Honda closing Swindon, UK, plant by 2021by Ronan Glon
The factory directly employs 3,500 people.
The rumor Honda refused to confirm was true after all. The Japanese automaker has announced it will close the Swindon, England, factory that directly employs about 3,500 people by 2021.
"In light of the unprecedented changes that are affecting our industry, it is vital that we accelerate our electrification strategy and restructure our global operations accordingly. As a result, we have had to take this difficult decision to consult our workforce on how we might prepare our manufacturing network for the future. This has not been taken lightly and we deeply regret how unsettling today's announcement will be for our people," Katsushi Inoue, the president of Honda's European arm, said in a statement.
Honda explained its Swindon factory manufactures about 150,000 cars annually -- that's 100,000 cars short of its capacity. It only builds the Civic in 2019, including the hot-rodded Type R model sold in America. It has lost three models since the turn of the millennium. Honda stopped building the Accord in Swindon in 2002, it ended Jazz production in 2014, and the last CR-V rolled off the assembly line in 2018. Demand for the Civic remain strong but it's not high enough to justify keeping the factory open, and Honda decided against adding more models to Swindon's roster.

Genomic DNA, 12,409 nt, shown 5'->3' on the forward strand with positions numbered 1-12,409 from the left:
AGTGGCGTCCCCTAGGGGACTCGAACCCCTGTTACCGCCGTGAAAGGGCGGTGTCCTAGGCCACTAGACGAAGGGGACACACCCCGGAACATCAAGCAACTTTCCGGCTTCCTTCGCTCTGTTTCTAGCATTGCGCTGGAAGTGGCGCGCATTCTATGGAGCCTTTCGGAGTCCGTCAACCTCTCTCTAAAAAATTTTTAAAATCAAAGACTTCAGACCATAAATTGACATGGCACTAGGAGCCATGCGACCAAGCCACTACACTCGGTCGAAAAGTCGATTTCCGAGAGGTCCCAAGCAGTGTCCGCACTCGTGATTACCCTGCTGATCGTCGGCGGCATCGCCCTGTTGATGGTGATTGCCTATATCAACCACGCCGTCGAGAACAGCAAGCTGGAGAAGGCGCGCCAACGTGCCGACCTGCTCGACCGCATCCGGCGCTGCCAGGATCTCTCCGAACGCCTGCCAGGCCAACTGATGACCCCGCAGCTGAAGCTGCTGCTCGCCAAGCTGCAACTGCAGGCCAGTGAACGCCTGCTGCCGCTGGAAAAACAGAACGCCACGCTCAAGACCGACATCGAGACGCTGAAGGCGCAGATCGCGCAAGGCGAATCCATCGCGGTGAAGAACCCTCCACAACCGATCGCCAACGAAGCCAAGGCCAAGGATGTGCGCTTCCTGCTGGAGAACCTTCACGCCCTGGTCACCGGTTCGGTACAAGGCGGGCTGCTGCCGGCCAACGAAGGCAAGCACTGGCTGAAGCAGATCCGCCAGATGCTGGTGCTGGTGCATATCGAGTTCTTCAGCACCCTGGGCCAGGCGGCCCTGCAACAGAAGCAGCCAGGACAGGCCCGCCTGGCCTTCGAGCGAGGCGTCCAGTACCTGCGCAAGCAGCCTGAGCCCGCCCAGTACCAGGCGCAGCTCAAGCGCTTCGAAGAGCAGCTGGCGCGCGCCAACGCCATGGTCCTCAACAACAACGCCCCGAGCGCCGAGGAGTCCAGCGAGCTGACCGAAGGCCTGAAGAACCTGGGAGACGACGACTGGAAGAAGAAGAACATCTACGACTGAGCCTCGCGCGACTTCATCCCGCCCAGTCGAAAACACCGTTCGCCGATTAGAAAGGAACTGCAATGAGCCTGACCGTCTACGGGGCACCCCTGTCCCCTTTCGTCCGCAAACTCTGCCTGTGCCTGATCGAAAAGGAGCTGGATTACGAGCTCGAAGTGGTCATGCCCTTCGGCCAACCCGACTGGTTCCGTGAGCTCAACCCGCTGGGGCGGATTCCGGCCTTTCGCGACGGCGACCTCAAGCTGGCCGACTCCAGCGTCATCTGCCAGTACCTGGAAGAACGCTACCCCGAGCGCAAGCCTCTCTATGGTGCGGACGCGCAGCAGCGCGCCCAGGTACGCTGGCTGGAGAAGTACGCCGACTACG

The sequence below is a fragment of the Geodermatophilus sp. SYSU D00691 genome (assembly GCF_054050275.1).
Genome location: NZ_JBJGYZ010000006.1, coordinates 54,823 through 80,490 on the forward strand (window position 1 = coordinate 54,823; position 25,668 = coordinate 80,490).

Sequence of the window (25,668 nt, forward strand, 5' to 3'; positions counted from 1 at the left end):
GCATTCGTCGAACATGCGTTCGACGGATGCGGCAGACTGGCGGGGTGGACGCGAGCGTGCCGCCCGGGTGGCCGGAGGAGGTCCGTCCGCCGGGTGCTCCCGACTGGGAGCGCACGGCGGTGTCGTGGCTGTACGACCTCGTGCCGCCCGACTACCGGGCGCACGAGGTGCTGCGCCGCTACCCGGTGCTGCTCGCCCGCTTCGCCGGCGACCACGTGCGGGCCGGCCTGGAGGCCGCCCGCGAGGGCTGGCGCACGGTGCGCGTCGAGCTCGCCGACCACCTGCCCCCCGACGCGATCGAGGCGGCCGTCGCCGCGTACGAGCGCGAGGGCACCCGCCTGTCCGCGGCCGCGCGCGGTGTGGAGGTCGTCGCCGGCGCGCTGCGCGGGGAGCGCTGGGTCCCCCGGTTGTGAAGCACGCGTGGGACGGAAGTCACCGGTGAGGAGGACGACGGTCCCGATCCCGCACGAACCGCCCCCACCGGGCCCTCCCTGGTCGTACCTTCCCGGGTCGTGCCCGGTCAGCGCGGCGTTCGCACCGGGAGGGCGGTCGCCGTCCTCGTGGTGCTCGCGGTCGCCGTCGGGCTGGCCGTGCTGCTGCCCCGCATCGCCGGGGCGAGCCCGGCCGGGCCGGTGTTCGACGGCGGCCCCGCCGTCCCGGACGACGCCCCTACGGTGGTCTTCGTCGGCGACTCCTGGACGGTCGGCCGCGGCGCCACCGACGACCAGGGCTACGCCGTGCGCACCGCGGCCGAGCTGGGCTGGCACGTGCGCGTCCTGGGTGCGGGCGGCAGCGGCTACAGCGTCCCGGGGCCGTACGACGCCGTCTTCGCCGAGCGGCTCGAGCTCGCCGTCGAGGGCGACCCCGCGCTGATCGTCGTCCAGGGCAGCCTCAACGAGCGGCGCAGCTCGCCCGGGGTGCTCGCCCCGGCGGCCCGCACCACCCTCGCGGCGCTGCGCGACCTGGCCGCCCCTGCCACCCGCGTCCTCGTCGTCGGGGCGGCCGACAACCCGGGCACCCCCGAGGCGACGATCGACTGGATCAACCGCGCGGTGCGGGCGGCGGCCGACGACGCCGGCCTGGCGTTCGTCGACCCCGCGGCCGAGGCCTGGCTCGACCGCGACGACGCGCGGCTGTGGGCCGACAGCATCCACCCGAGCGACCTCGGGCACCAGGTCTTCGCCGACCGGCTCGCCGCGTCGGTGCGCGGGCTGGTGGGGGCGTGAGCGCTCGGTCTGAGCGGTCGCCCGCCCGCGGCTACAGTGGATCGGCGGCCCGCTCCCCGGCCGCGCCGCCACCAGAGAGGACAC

The closure is part of Honda's plan to centralize production in Japan over the coming years. It also announced it will stop building the Civic sedan in Turkey in 2021. The company didn't mention Brexit or falling demand for diesel in its announcement; it blamed Swindon's fate on "unprecedented changes in the global automotive industry" without going into further details.
"We've always seen Brexit as something we'll get through, but these changes globally are something we will have to respond to," Ian Howells, the senior vice president for Honda in Europe, told the BBC in a statement.
Honda hasn't revealed what it will do with the site, which is the only plant it operates in Europe. And, while Swindon employs 3,500 workers, the planned shut-down will send a ripple effect through the supplier chain that feeds the plant. We don't know the exact number of jobs at stake yet, but it's much higher than 3,500.